We went to visit one of the families and they insisted that we stay for lunch. It was about 10:15 a.m. when we got to their house, so they brought out hammocks and chairs for us to sit in while they cooked our dinner. The hospitality of the El Salvadorian people if amazing. They are such gracious people and so welcoming. How many people in the U.S. would invite 9 strangers into their homes? We were able to rest and relax while they prepared a delicious meal. I suspect that they had killed one of the free-range chickens that were running around in the yard.

After lunch we came back to the Pastoral House, took a quick siesta and headed out to a lagoon in Alegría. The lagoon is inside of a dormant volcano and the water in the lagoon is green. The water level is much higher than it normally is so most of the way we walked on the road that goes around the lagoon.

It was a wonderful walk. At one point we came to an area that the ladies of the Pastoral House pointed out to us. Bubbles were rising up through the water from the ground and the water was incredibly hot; so hot that you wouldn’t even want to take a bath in it. It was like a mini Yellowstone.

We came back to eat super at the Pastoral house The rest of the night was spent working on the care packages that the folks at the Indianola Trinity United Presbyterian Church have created for their sister community of Casa de Zinc. Tomorrow we will visit Casa de Zinc and deliver these packages. Then we will go to Casa De Zacate and meet the families. El Salvador is a beautiful country and I have enjoyed seeing the museums, historical sites and beauty of the country side. But I am looking forward to meeting the people and visiting in their homes.

Friday, February 11, 2011

Trinity UPC Delegation & Friends - Day 3

Day 3 - El Mozote Massacre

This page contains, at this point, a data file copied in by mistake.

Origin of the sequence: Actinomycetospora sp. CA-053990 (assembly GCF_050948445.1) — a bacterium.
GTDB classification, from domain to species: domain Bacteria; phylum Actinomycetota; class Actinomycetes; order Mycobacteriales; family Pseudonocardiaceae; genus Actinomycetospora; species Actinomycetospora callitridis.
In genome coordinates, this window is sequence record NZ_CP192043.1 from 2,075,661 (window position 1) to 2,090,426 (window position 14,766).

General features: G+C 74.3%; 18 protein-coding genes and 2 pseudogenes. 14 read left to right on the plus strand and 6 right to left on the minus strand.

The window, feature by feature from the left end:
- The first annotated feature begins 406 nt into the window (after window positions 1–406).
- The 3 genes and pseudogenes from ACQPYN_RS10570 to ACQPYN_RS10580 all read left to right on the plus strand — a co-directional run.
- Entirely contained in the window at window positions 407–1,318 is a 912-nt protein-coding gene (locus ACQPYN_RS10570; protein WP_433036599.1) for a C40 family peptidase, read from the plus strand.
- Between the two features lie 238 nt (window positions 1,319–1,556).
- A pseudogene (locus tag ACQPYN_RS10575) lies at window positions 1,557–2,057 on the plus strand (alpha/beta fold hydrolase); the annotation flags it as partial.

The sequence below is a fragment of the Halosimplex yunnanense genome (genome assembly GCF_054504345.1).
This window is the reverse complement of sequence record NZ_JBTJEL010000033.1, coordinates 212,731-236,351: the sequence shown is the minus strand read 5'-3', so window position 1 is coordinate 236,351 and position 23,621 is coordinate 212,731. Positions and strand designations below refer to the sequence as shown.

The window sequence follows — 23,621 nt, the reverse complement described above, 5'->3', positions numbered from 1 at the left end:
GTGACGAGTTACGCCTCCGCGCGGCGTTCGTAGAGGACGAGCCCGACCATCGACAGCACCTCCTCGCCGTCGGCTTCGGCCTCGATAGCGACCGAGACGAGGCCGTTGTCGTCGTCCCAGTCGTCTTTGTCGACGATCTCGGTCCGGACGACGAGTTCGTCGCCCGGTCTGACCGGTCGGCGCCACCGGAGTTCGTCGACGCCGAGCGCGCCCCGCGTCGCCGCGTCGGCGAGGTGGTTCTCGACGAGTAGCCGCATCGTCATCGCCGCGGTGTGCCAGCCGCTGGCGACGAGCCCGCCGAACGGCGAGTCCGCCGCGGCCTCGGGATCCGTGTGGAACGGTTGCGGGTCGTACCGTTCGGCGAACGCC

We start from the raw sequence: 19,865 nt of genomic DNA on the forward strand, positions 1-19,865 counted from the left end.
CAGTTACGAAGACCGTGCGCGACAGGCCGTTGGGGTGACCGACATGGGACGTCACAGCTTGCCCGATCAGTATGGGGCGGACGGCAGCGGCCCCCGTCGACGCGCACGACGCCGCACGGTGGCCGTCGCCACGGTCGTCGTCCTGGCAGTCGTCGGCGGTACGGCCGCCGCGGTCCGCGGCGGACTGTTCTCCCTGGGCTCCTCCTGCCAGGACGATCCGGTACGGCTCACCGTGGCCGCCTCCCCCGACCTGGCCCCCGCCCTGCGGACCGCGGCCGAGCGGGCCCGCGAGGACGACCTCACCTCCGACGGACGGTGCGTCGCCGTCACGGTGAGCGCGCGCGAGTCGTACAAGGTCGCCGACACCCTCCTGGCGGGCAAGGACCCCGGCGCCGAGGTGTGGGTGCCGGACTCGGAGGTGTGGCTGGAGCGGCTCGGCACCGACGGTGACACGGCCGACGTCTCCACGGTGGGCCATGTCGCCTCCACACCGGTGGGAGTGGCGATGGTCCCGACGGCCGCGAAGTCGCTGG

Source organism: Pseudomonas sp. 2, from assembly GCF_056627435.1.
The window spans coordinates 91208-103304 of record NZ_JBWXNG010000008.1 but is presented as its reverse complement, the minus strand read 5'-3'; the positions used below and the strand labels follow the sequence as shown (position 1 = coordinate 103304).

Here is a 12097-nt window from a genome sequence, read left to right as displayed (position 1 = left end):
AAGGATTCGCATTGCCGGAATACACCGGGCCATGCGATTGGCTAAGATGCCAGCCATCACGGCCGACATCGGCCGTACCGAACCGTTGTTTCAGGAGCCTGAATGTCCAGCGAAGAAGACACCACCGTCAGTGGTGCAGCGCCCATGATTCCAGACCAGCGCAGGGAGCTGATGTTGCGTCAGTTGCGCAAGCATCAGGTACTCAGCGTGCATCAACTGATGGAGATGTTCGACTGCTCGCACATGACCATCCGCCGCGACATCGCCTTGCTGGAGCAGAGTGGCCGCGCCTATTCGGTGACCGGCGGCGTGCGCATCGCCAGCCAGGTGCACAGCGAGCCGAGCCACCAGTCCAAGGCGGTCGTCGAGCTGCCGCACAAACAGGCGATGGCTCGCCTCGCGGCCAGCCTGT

Today we traveled approximately 100 miles to the northeast to visit the village of El Mozote, where 1,070 men, women and children were massacred on Dec 11, 1981. The Salvadoran armed forces had been trained by the U.S. military. It was considered to be one of the worst atrocities in modern Latin American history. The purpose was to eliminate the rebel presence in the area, where there was a guerilla camp and training center. There was one lone survivor of the massacre. A member of the current community told the detailed story to us and Kathy interpreted. Blanca and Cecelia of the pastoral team lead a very moving memorial ceremony, as we gathered around the site where the children and babies were killed, now called the Garden of the Innocents.

From there, we traveled to Perquin to visit the war museum and leftover bunkers, bomb craters and recovered aircraft from this area that had broad popular support of the guerilla presence. The rugged landscape was thick with trees that provided cover from the military patrols. We also visited an actual guerilla encampment down the road. Many of our group went through one of the tunnels that is still there and crossed a suspension bridge, one by one. It was a very full, intense day, but so very important to learn more of the history of El Salvador and the events leading up to the Civil War and the peace agreement that was signed in 1992. We had a late lunch en route back to Berlin.

We again ended our day with a lively reflection time and devotions.

Thursday, February 10, 2011

Trinity UPC Delegation & Friends - Day 2

Day 2 - Wed., Feb. 9, 2011
Today included a visit to the Parque Cuscatlan (Cuscatlan Park) in San Salvador to see the civilian war memorial naming those who lost their lives during the civil war of the 1980's. Then onto La Divina Providencia (a cancer hospital run by nuns) where Monsignor Oscar Romero lived and was martyred in 1980 while presenting the elements during communion. One of the nuns living at the Divina shared the details of Romero's life as he spoke out about poverty, social injustice, assassinations, and torture of the Salvadoran peoples. In part of the sister's narrative, she offered for us to stand behind the altar where Romero was standing when the hired assassin came thru the front doors of the chapel. This was a very touching experience for us. The image of Archbishop Romero is found everywhere in El Salvador, a testament to the greatness of this man.

We then travelled on across the vast city of San Salvador (2 million population) to the UCA (University of Central America) to a small museum dedicated to the memory of 6 Jesuit Priests, their housekeeper and her daughter who were executed by the soldiers in retaliation for speaking out against the human rights violations by the military.

From there, we went to lunch and visted artisan shops, beforing heading to Berlin. We got settled into our rooms and had a meeting with the Pastoral Team, exchanging greetings and discussing the week's plans. We end each evening with devotions and reflecting on the day's experiences.